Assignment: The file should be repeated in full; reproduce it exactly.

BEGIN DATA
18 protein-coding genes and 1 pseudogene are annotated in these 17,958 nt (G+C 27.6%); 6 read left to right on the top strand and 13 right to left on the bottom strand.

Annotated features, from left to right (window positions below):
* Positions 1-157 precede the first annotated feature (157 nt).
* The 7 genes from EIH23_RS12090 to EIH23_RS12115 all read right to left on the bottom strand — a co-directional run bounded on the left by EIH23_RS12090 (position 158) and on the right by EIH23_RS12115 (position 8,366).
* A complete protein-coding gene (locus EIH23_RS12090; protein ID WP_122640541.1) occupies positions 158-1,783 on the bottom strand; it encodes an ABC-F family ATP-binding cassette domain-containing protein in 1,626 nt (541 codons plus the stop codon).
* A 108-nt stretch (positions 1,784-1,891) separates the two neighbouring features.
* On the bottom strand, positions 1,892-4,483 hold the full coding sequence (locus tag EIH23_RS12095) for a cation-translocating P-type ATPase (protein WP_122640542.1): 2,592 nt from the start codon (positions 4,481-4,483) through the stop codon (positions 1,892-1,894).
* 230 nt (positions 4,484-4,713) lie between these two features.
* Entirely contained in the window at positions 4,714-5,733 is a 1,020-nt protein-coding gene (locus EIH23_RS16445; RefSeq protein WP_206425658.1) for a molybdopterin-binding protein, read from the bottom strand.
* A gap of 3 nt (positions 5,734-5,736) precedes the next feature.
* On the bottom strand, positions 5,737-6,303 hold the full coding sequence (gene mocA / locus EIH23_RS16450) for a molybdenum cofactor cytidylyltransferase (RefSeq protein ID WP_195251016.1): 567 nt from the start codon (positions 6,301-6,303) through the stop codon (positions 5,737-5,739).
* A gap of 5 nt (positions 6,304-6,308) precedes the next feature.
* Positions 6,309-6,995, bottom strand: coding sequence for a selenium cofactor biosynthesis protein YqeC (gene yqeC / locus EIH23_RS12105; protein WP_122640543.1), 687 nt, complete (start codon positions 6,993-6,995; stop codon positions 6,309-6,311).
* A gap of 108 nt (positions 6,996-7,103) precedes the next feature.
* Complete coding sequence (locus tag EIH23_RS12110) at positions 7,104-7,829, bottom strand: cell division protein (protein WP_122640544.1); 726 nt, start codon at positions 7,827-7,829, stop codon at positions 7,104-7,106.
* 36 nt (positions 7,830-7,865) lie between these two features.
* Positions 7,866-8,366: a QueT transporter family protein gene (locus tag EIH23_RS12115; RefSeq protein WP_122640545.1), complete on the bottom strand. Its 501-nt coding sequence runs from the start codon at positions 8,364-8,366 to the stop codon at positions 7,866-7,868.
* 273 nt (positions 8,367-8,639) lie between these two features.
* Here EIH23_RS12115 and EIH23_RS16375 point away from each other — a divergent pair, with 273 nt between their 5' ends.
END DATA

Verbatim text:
18 protein-coding genes and 1 pseudogene are annotated in these 17,958 nt (G+C 27.6%); 6 read left to right on the top strand and 13 right to left on the bottom strand.

Annotated features, from left to right (window positions below):
* Positions 1-157 precede the first annotated feature (157 nt).
* The 7 genes from EIH23_RS12090 to EIH23_RS12115 all read right to left on the bottom strand — a co-directional run bounded on the left by EIH23_RS12090 (position 158) and on the right by EIH23_RS12115 (position 8,366).
* A complete protein-coding gene (locus EIH23_RS12090; protein ID WP_122640541.1) occupies positions 158-1,783 on the bottom strand; it encodes an ABC-F family ATP-binding cassette domain-containing protein in 1,626 nt (541 codons plus the stop codon).
* A 108-nt stretch (positions 1,784-1,891) separates the two neighbouring features.
* On the bottom strand, positions 1,892-4,483 hold the full coding sequence (locus tag EIH23_RS12095) for a cation-translocating P-type ATPase (protein WP_122640542.1): 2,592 nt from the start codon (positions 4,481-4,483) through the stop codon (positions 1,892-1,894).
* 230 nt (positions 4,484-4,713) lie between these two features.
* Entirely contained in the window at positions 4,714-5,733 is a 1,020-nt protein-coding gene (locus EIH23_RS16445; RefSeq protein WP_206425658.1) for a molybdopterin-binding protein, read from the bottom strand.
* A gap of 3 nt (positions 5,734-5,736) precedes the next feature.
* On the bottom strand, positions 5,737-6,303 hold the full coding sequence (gene mocA / locus EIH23_RS16450) for a molybdenum cofactor cytidylyltransferase (RefSeq protein ID WP_195251016.1): 567 nt from the start codon (positions 6,301-6,303) through the stop codon (positions 5,737-5,739).
* A gap of 5 nt (positions 6,304-6,308) precedes the next feature.
* Positions 6,309-6,995, bottom strand: coding sequence for a selenium cofactor biosynthesis protein YqeC (gene yqeC / locus EIH23_RS12105; protein WP_122640543.1), 687 nt, complete (start codon positions 6,993-6,995; stop codon positions 6,309-6,311).
* A gap of 108 nt (positions 6,996-7,103) precedes the next feature.
* Complete coding sequence (locus tag EIH23_RS12110) at positions 7,104-7,829, bottom strand: cell division protein (protein WP_122640544.1); 726 nt, start codon at positions 7,827-7,829, stop codon at positions 7,104-7,106.
* 36 nt (positions 7,830-7,865) lie between these two features.
* Positions 7,866-8,366: a QueT transporter family protein gene (locus tag EIH23_RS12115; RefSeq protein WP_122640545.1), complete on the bottom strand. Its 501-nt coding sequence runs from the start codon at positions 8,364-8,366 to the stop codon at positions 7,866-7,868.
* 273 nt (positions 8,367-8,639) lie between these two features.
* Here EIH23_RS12115 and EIH23_RS16375 point away from each other — a divergent pair, with 273 nt between their 5' ends.